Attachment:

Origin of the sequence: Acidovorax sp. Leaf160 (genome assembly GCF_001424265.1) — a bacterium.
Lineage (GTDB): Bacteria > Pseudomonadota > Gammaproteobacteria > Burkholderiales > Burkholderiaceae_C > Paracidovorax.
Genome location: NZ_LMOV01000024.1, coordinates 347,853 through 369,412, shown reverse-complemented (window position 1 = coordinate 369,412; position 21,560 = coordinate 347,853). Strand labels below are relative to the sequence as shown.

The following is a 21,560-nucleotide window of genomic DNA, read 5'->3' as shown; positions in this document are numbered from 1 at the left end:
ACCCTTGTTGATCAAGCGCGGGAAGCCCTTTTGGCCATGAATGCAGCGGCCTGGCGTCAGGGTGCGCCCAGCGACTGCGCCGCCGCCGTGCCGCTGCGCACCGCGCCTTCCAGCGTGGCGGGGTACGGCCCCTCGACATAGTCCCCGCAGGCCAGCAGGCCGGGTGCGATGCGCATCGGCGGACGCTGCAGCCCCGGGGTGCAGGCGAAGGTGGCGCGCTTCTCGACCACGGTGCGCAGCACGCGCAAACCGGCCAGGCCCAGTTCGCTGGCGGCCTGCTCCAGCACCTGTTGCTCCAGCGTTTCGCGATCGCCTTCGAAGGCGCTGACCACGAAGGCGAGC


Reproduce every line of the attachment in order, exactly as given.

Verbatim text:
Origin of the sequence: Acidovorax sp. Leaf160 (genome assembly GCF_001424265.1) — a bacterium.
Lineage (GTDB): Bacteria > Pseudomonadota > Gammaproteobacteria > Burkholderiales > Burkholderiaceae_C > Paracidovorax.
Genome location: NZ_LMOV01000024.1, coordinates 347,853 through 369,412, shown reverse-complemented (window position 1 = coordinate 369,412; position 21,560 = coordinate 347,853). Strand labels below are relative to the sequence as shown.

The following is a 21,560-nucleotide window of genomic DNA, read 5'->3' as shown; positions in this document are numbered from 1 at the left end:
ACCCTTGTTGATCAAGCGCGGGAAGCCCTTTTGGCCATGAATGCAGCGGCCTGGCGTCAGGGTGCGCCCAGCGACTGCGCCGCCGCCGTGCCGCTGCGCACCGCGCCTTCCAGCGTGGCGGGGTACGGCCCCTCGACATAGTCCCCGCAGGCCAGCAGGCCGGGTGCGATGCGCATCGGCGGACGCTGCAGCCCCGGGGTGCAGGCGAAGGTGGCGCGCTTCTCGACCACGGTGCGCAGCACGCGCAAACCGGCCAGGCCCAGTTCGCTGGCGGCCTGCTCCAGCACCTGTTGCTCCAGCGTTTCGCGATCGCCTTCGAAGGCGCTGACCACGAAGGCGAGC